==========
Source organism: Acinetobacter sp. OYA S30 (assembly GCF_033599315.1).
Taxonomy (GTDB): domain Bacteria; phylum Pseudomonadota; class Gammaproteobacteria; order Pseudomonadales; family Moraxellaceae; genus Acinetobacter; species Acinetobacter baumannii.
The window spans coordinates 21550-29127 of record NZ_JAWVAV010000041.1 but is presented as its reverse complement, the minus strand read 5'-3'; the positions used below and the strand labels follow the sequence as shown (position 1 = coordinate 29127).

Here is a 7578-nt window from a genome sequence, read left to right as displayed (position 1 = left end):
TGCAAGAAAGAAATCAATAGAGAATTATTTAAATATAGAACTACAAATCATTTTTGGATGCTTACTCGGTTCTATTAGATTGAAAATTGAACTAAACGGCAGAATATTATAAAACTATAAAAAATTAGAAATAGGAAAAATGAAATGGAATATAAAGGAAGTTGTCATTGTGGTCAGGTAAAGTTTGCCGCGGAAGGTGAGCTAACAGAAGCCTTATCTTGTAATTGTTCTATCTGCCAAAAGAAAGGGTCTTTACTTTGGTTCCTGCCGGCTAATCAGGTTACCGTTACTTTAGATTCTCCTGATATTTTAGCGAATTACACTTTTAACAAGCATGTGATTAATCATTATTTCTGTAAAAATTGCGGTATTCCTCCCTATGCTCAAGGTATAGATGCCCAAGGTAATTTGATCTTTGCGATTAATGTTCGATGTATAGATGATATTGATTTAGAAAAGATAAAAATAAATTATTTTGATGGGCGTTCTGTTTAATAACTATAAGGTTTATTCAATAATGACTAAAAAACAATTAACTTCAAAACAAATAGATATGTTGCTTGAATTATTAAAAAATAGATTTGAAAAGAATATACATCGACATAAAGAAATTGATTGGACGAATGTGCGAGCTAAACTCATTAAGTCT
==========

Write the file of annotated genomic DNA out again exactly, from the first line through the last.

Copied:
Source organism: Acinetobacter sp. OYA S30 (assembly GCF_033599315.1).
Taxonomy (GTDB): domain Bacteria; phylum Pseudomonadota; class Gammaproteobacteria; order Pseudomonadales; family Moraxellaceae; genus Acinetobacter; species Acinetobacter baumannii.
The window spans coordinates 21550-29127 of record NZ_JAWVAV010000041.1 but is presented as its reverse complement, the minus strand read 5'-3'; the positions used below and the strand labels follow the sequence as shown (position 1 = coordinate 29127).

Here is a 7578-nt window from a genome sequence, read left to right as displayed (position 1 = left end):
TGCAAGAAAGAAATCAATAGAGAATTATTTAAATATAGAACTACAAATCATTTTTGGATGCTTACTCGGTTCTATTAGATTGAAAATTGAACTAAACGGCAGAATATTATAAAACTATAAAAAATTAGAAATAGGAAAAATGAAATGGAATATAAAGGAAGTTGTCATTGTGGTCAGGTAAAGTTTGCCGCGGAAGGTGAGCTAACAGAAGCCTTATCTTGTAATTGTTCTATCTGCCAAAAGAAAGGGTCTTTACTTTGGTTCCTGCCGGCTAATCAGGTTACCGTTACTTTAGATTCTCCTGATATTTTAGCGAATTACACTTTTAACAAGCATGTGATTAATCATTATTTCTGTAAAAATTGCGGTATTCCTCCCTATGCTCAAGGTATAGATGCCCAAGGTAATTTGATCTTTGCGATTAATGTTCGATGTATAGATGATATTGATTTAGAAAAGATAAAAATAAATTATTTTGATGGGCGTTCTGTTTAATAACTATAAGGTTTATTCAATAATGACTAAAAAACAATTAACTTCAAAACAAATAGATATGTTGCTTGAATTATTAAAAAATAGATTTGAAAAGAATATACATCGACATAAAGAAATTGATTGGACGAATGTGCGAGCTAAACTCATTAAGTCT